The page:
27 June 2019
The Centre for International Studies and Diplomacy at SOAS University of London, hosted a roundtable workshop to discuss with internal and external partners basketball’s globalization and growth on an African plane.
Attendees met to discuss what the intersections of basketball and diplomacy mean for the sport’s future, and how they play a role on the African continent today and tomorrow. Basketball is a vector that addresses the challenges of the SDGs at the intersection of gender, race, ethnicity and migration. As former U.S. President Barack Obama stated in February in relation to an NBA and FIBA initiative to establish an indigenous African league (Basketball Africa League, BAL): ‘This can be about a lot more than what happens on the court’. It’s a story fed by history, culture, race and identity, technology, business, international relations, and more, one that is also being shaped by topical debates and ethical issues of today’s news cycles.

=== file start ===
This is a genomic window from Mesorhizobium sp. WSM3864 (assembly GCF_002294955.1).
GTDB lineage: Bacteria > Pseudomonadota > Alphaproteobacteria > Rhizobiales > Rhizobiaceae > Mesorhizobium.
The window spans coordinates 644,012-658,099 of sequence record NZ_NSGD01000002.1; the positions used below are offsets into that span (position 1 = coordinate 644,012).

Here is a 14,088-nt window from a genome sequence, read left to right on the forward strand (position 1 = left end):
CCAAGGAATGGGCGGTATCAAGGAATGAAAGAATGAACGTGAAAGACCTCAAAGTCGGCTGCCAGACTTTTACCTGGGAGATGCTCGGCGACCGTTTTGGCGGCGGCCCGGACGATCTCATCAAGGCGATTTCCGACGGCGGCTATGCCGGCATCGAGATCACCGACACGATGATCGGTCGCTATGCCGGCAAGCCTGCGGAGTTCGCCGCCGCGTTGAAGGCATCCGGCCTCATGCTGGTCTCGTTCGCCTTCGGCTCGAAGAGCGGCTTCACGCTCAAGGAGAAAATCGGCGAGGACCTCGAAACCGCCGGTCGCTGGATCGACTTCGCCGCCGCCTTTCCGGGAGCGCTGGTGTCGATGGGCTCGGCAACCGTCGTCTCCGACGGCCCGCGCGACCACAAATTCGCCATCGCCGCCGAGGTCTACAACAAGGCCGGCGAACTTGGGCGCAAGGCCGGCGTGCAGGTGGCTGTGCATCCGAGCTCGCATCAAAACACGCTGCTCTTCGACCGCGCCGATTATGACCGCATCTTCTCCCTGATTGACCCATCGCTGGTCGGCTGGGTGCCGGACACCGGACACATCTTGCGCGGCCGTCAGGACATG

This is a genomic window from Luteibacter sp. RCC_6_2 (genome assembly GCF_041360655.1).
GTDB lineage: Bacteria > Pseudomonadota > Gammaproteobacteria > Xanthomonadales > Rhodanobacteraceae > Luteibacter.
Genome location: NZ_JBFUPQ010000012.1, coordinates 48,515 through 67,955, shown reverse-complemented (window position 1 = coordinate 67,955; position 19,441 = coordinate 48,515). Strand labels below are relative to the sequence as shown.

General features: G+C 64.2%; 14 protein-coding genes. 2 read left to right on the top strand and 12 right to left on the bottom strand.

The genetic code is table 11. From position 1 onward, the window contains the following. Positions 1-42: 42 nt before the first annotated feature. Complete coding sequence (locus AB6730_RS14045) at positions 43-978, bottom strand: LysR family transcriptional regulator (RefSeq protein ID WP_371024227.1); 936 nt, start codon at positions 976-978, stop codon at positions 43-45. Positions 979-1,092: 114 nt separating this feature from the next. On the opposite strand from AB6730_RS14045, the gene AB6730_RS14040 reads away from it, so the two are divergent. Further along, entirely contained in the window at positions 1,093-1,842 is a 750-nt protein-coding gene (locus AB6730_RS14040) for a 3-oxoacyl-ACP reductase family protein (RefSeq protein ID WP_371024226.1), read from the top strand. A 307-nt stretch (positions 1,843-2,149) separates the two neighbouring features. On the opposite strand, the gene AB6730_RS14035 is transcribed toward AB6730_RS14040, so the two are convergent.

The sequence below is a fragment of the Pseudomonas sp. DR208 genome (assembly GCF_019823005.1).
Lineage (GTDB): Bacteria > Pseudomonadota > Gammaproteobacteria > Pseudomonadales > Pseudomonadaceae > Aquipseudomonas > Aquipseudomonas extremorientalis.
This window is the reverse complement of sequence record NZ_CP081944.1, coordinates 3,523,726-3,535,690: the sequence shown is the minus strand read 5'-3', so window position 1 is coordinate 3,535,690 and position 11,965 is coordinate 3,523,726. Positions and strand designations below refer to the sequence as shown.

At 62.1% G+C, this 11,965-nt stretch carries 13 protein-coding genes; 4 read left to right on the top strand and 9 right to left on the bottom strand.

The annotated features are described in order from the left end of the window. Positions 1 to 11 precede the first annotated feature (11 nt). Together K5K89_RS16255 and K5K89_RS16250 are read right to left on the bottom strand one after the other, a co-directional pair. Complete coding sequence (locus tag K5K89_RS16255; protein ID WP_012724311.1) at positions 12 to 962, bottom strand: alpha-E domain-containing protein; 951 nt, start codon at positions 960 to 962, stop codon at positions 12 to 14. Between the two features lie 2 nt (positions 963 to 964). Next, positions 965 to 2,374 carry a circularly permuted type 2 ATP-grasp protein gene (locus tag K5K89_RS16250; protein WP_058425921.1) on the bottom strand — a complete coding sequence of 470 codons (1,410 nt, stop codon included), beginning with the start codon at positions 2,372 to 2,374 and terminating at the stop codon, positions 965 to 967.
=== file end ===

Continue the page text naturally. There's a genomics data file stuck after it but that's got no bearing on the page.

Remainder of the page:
Stakeholders, including academics, journalists, representatives from the Special Olympics, the NBA, NGOs, and others, considered how basketball diplomacy has changed over the years in line with the sport’s growth. Particular emphasis was given to the NBA’s first international trips (China, 1985; the Soviet Union, 1988), and how those involved recognized the importance of cultural exchange and the role that they played in communicating, representing, and negotiating on the basketball court. The experiences marked how the NBA subsequently thought of its efforts to expand as a global business while using basketball to do good.
But the main focus of the day was on basketball diplomacy in Africa and the role that the forthcoming January 2020 BAL launch plays in this concept. Issues discussed included the role of pan-African identity and the BAL, non-state actors in diplomacy, athletes as ambassadors, and the import of the BAL for the wider African diaspora.